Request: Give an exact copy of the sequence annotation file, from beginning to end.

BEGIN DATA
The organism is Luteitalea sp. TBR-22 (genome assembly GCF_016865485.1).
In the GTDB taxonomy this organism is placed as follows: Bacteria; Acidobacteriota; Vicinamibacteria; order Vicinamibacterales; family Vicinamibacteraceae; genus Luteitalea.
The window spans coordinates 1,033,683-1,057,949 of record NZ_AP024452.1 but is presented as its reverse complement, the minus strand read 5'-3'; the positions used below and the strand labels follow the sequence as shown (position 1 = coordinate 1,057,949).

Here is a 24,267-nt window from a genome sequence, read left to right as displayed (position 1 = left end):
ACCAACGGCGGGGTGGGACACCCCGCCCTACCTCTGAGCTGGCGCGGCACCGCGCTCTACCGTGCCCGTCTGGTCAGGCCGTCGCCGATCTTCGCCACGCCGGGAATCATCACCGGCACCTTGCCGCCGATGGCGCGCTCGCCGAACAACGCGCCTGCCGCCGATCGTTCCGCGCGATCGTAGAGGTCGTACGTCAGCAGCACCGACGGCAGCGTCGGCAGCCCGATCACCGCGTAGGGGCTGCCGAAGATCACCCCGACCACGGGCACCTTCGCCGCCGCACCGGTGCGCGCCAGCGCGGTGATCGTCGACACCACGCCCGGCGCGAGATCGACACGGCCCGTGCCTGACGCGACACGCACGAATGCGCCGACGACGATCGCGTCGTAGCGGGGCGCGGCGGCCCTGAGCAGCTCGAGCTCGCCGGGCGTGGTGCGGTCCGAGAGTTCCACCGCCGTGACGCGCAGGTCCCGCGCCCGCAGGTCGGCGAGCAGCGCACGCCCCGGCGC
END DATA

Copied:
The organism is Luteitalea sp. TBR-22 (genome assembly GCF_016865485.1).
In the GTDB taxonomy this organism is placed as follows: Bacteria; Acidobacteriota; Vicinamibacteria; order Vicinamibacterales; family Vicinamibacteraceae; genus Luteitalea.
The window spans coordinates 1,033,683-1,057,949 of record NZ_AP024452.1 but is presented as its reverse complement, the minus strand read 5'-3'; the positions used below and the strand labels follow the sequence as shown (position 1 = coordinate 1,057,949).

Here is a 24,267-nt window from a genome sequence, read left to right as displayed (position 1 = left end):
ACCAACGGCGGGGTGGGACACCCCGCCCTACCTCTGAGCTGGCGCGGCACCGCGCTCTACCGTGCCCGTCTGGTCAGGCCGTCGCCGATCTTCGCCACGCCGGGAATCATCACCGGCACCTTGCCGCCGATGGCGCGCTCGCCGAACAACGCGCCTGCCGCCGATCGTTCCGCGCGATCGTAGAGGTCGTACGTCAGCAGCACCGACGGCAGCGTCGGCAGCCCGATCACCGCGTAGGGGCTGCCGAAGATCACCCCGACCACGGGCACCTTCGCCGCCGCACCGGTGCGCGCCAGCGCGGTGATCGTCGACACCACGCCCGGCGCGAGATCGACACGGCCCGTGCCTGACGCGACACGCACGAATGCGCCGACGACGATCGCGTCGTAGCGGGGCGCGGCGGCCCTGAGCAGCTCGAGCTCGCCGGGCGTGGTGCGGTCCGAGAGTTCCACCGCCGTGACGCGCAGGTCCCGCGCCCGCAGGTCGGCGAGCAGCGCACGCCCCGGCGC